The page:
The Resilient Business: Surviving and thriving in the face of climate change.
CEOs are overwhelmed by the sheer number of challenges they are required to address, coupled with the uncertainty of the future. Case in point, 91% of CEOs say that too many competing priorities hinder progress in building resilience, according to Accenture’s recent Global Compact-Accenture CEO Study, produced in collaboration with the UN.
The pandemic, extended disorder across global supply chains, and the war in Ukraine have disrupted lives and disrupted global business. On top of this, there have been an increasing number of environmental events, from wildfires and flooding to droughts and hurricanes, which have increased in both frequency and intensity.
These events have challenged many organisations’ ability to operate effectively, but also their understanding of what it means to be a resilient business. Climate change will continue to challenge this view further.
What is Resilience?
Resilience has typically been defined as the ability of an organization to quickly adapt to interruptions while limiting interruption to operations. As such, a resilient business is viewed as one that can recover from challenging times.
However, a resilient business in a world challenged by climate change needs to be one that:
- Considers the potential for disruption both inside and outside of its own operations.
- Can anticipate unsettling events.
- Position the business to minimise impacts.
- Continue to identify opportunities for business growth and longevity to benefit the business.
What is Climate Resilience
At Carbon Intelligence, part of Accenture, we define climate resilience as the ability of an organization to assess the implications of climate change on their business, to plan proactively, to adapt to disruptions and to improve in response. A resilient organisation can maintain business operations while minimising the impacts of disruptive events throughout its value chain.
The elements of a climate-resilient business
The characteristics of a resilient business will vary depending on the specific industry and market conditions. However, businesses that are most resilient to the impacts of climate change consider the five pillars of resilience:
- Strategic – The ability to respond to changes in the economic, social, regulatory, and political environment.
- Operational – The resilience of a company’s operations in the event of a disruption, and its ability to continue to operate in the aftermath of a shock.
- Financial – The financial health in relation to its ability to withstand a crisis, adapt, innovate, and invest to capture opportunities.
- Ecosystem – A company’s resilience is dependent on the resilience on the community and natural environment in which it operates, and of the people and ecosystem that it relies on to operate, including its supply chain and distribution networks, its customers, contractors, and clients.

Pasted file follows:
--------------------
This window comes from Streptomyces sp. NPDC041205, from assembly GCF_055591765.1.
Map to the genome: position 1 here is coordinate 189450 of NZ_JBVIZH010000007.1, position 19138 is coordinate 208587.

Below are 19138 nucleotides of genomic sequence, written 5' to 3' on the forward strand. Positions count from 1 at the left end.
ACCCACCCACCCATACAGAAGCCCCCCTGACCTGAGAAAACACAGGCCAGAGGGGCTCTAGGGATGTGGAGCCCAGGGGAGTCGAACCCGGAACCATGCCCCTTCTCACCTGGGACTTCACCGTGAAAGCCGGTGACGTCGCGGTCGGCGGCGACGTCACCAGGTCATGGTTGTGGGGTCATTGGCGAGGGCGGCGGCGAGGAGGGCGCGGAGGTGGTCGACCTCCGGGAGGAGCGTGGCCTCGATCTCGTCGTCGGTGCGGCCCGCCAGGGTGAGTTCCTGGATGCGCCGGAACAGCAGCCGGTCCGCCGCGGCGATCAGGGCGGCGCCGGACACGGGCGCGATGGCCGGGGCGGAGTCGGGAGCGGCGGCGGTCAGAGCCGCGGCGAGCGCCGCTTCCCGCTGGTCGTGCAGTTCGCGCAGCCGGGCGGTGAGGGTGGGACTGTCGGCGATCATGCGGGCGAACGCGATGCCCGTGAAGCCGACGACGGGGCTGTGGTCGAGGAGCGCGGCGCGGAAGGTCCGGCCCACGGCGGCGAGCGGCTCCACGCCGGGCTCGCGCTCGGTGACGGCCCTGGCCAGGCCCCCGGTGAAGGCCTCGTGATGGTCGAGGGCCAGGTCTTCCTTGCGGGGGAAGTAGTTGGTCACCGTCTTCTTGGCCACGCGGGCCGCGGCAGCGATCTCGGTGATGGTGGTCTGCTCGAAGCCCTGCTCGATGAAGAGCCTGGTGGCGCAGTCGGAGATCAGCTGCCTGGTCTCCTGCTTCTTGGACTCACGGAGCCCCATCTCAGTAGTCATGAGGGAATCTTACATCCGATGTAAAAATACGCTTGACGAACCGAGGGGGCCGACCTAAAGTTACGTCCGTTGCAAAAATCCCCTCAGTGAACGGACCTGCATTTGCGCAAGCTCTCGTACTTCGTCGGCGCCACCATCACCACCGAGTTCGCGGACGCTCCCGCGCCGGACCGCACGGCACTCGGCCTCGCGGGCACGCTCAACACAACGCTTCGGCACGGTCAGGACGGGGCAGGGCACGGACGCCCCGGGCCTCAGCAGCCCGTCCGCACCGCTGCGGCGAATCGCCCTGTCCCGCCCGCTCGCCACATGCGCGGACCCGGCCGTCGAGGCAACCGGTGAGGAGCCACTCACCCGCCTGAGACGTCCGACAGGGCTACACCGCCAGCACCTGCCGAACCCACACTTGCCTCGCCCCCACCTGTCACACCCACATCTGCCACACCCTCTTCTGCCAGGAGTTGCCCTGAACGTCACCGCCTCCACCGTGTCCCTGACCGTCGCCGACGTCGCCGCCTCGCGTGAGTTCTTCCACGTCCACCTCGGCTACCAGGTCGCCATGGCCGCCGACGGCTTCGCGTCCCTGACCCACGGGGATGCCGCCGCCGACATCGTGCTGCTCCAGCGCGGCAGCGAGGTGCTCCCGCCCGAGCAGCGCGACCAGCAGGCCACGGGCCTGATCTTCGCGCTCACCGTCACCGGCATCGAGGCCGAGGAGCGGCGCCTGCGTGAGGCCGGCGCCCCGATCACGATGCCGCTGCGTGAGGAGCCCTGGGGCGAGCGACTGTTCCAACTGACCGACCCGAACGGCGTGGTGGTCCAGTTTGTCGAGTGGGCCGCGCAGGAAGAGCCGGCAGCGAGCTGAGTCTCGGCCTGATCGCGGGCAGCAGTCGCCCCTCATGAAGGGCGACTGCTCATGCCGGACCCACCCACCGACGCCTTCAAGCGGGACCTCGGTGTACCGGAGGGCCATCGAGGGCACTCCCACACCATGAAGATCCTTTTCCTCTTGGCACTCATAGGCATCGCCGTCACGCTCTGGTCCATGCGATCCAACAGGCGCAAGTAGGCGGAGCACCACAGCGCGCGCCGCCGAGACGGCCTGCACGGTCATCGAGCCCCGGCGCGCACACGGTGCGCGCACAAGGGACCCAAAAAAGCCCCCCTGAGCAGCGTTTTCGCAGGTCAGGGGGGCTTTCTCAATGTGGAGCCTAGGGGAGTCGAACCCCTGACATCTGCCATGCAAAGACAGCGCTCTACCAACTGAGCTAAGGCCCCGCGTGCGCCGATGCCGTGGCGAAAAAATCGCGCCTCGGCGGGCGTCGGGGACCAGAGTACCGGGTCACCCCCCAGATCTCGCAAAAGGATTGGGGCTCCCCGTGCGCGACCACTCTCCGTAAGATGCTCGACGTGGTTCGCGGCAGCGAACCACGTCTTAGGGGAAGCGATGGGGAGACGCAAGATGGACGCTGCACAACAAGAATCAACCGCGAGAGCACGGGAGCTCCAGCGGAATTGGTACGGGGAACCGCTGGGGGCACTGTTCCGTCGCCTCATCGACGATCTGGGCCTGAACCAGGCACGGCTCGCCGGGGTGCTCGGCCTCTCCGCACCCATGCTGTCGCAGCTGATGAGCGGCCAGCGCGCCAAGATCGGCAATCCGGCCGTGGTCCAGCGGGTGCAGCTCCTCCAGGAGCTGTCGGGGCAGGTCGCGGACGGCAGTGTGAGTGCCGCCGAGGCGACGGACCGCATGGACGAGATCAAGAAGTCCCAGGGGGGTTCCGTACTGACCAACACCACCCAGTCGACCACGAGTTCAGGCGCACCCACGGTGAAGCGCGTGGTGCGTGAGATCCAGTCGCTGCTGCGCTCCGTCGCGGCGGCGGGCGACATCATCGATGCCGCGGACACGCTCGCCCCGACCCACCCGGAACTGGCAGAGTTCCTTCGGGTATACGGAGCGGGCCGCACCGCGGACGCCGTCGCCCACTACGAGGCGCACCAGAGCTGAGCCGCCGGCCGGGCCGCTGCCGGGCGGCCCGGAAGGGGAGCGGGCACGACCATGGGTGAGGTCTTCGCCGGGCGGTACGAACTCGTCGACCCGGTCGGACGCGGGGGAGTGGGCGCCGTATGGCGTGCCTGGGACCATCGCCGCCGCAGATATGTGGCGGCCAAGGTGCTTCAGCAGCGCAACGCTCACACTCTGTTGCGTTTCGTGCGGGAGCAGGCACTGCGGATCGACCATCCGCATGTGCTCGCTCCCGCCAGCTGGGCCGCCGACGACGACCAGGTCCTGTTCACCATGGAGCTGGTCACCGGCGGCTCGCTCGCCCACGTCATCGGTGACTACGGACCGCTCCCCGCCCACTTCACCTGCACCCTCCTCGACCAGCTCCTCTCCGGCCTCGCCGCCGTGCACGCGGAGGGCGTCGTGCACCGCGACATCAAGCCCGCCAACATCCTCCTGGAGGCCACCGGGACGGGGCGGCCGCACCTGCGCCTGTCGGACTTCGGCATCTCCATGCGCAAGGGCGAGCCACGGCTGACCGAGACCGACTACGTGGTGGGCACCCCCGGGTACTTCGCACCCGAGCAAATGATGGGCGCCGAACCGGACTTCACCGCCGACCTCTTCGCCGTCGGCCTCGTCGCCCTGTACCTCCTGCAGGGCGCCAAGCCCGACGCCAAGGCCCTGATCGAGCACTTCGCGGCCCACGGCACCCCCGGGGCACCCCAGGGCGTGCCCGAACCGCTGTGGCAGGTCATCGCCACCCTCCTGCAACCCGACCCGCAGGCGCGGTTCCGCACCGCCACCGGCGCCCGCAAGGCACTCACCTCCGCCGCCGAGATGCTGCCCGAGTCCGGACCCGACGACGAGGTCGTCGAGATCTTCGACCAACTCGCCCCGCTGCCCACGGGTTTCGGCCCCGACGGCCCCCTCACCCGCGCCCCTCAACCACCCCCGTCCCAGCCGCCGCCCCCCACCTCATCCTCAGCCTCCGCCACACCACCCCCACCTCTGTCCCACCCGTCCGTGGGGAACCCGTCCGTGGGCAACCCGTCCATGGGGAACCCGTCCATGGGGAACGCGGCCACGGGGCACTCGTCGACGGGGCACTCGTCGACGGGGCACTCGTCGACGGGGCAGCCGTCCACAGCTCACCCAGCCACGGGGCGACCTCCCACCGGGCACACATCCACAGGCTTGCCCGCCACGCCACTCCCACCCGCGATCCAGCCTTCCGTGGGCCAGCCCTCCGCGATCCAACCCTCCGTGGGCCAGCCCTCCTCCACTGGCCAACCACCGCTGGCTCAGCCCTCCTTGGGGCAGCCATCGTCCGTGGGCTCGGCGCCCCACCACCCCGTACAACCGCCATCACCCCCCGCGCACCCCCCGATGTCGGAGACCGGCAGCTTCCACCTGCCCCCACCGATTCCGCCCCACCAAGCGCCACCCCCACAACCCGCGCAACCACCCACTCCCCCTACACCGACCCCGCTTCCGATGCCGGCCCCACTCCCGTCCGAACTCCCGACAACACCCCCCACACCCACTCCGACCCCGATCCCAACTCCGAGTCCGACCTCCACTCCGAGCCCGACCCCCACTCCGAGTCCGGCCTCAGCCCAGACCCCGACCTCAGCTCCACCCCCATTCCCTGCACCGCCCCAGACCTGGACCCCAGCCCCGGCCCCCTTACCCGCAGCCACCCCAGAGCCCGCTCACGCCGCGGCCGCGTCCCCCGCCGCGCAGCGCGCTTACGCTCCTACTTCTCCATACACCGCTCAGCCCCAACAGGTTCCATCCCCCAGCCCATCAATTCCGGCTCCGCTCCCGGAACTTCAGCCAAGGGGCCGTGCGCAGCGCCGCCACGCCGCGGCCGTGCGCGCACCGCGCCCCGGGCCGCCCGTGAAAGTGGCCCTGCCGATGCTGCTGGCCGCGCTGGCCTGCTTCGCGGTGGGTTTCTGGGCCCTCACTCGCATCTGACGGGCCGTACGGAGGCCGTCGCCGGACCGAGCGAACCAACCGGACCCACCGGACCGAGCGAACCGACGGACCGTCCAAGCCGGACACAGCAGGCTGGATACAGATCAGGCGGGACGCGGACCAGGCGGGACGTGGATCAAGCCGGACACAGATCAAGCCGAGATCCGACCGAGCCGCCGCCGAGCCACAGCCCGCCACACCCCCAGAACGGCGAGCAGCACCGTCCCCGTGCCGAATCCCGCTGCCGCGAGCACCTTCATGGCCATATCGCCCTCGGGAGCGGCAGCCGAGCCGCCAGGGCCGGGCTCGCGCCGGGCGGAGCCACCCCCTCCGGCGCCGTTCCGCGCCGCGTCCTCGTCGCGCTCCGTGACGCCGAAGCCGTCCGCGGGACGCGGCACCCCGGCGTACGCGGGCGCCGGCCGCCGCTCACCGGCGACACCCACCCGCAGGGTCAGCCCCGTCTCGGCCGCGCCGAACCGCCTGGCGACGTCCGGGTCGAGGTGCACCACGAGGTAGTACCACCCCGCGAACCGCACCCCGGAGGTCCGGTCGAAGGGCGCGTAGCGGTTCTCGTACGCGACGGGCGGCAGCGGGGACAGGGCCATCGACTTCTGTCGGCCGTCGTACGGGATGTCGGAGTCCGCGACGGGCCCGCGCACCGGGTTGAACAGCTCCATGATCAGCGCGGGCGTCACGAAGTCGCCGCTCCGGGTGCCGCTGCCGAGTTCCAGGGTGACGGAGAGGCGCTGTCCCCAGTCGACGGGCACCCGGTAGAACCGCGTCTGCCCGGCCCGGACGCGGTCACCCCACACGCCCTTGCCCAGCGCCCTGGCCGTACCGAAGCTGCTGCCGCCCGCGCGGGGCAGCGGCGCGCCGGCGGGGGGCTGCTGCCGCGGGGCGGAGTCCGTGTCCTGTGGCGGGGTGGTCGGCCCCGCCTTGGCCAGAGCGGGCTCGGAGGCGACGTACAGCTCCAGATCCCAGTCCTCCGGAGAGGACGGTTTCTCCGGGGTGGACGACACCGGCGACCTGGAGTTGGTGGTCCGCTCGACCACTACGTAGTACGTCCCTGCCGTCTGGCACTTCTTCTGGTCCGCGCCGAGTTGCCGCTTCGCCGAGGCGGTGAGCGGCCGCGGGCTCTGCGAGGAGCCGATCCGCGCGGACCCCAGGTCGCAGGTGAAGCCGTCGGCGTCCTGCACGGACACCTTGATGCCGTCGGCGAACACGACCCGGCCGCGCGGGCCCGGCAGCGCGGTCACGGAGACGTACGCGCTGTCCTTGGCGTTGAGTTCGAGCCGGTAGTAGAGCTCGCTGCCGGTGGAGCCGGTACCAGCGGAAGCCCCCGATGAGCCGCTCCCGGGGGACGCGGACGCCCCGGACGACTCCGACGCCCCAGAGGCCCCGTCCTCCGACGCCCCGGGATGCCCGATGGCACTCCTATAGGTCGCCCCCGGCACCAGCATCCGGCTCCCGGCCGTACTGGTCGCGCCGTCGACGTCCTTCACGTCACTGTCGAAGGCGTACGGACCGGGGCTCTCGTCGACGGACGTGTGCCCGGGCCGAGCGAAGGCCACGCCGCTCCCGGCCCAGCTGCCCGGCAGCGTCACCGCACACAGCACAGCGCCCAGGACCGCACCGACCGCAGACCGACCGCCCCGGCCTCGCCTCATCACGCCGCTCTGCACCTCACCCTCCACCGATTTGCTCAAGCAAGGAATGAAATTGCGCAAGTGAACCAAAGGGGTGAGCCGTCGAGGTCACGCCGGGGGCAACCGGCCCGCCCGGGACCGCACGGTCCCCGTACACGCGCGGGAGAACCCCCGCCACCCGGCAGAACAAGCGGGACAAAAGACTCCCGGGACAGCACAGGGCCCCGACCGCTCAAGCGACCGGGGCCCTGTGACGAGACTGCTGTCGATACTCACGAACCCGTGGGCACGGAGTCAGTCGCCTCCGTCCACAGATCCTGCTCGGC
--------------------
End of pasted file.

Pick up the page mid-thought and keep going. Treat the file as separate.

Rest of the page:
- Culture and Wellbeing – The ability of a workforce, key stakeholders, culture, and structure to deal effectively with disruption and transformation.
Being resilient should be the goal of any organisation, but it is a journey rather than a destination – a resilient company is constantly striving to identify potential risks and opportunities, innovate, and improve in order to thrive in the changing environment. A resilient company understands that vulnerability in any of the 5 pillars of climate resilience has the potential to disrupt the business.
5 key actions your business can take to improve its climate resilience.
- Value-chain mapping. Mapping the entire organisation against the 5 pillars of climate resilience allows businesses to understand the risks across the entire organisation and identify vulnerabilities and critical nodes which is essential to building resilience.
- Disclose to TCFD. Our TCFD (Taskforce on Climate Related Financial Disclosure) programme allows organisations to understand their unique climate risks and opportunities. A mature TCFD report impacts the confidence stakeholders have in an organisation’s approach to climate resilience.
- Horizon scanning to understand future changes and assess trends. An Accenture Study on resilience identified that companies that demonstrated long-term profitable growth constantly “adapt their ability to adapt.” Horizon scanning helps businesses become adequately prepared for potential opportunities and threats, assisting with ensuring that the corporate strategy is resilient to future environments.
- Conduct climate strategic evaluation workshops. You have developed your company’s roadmap for the future, but how could external factors impact your ability to achieve those plans? Strategic evaluation workshops assess the impact of external climate influences on your ability to achieve your goals.
- Digitise your risk analysis. Accenture research found that 62% of CEOs are strengthening their scenario planning and analysis capabilities while 17% are implementing artificial intelligence for real-time risk analysis within their businesses.
Is your organisation resilient to the impacts of climate change?
How we can help
Our team of climate resilience strategists have decades of experience supporting large, complex organisations to map their risks and actively build climate resilience into business planning. Get in touch with our team today to find out more [email protected]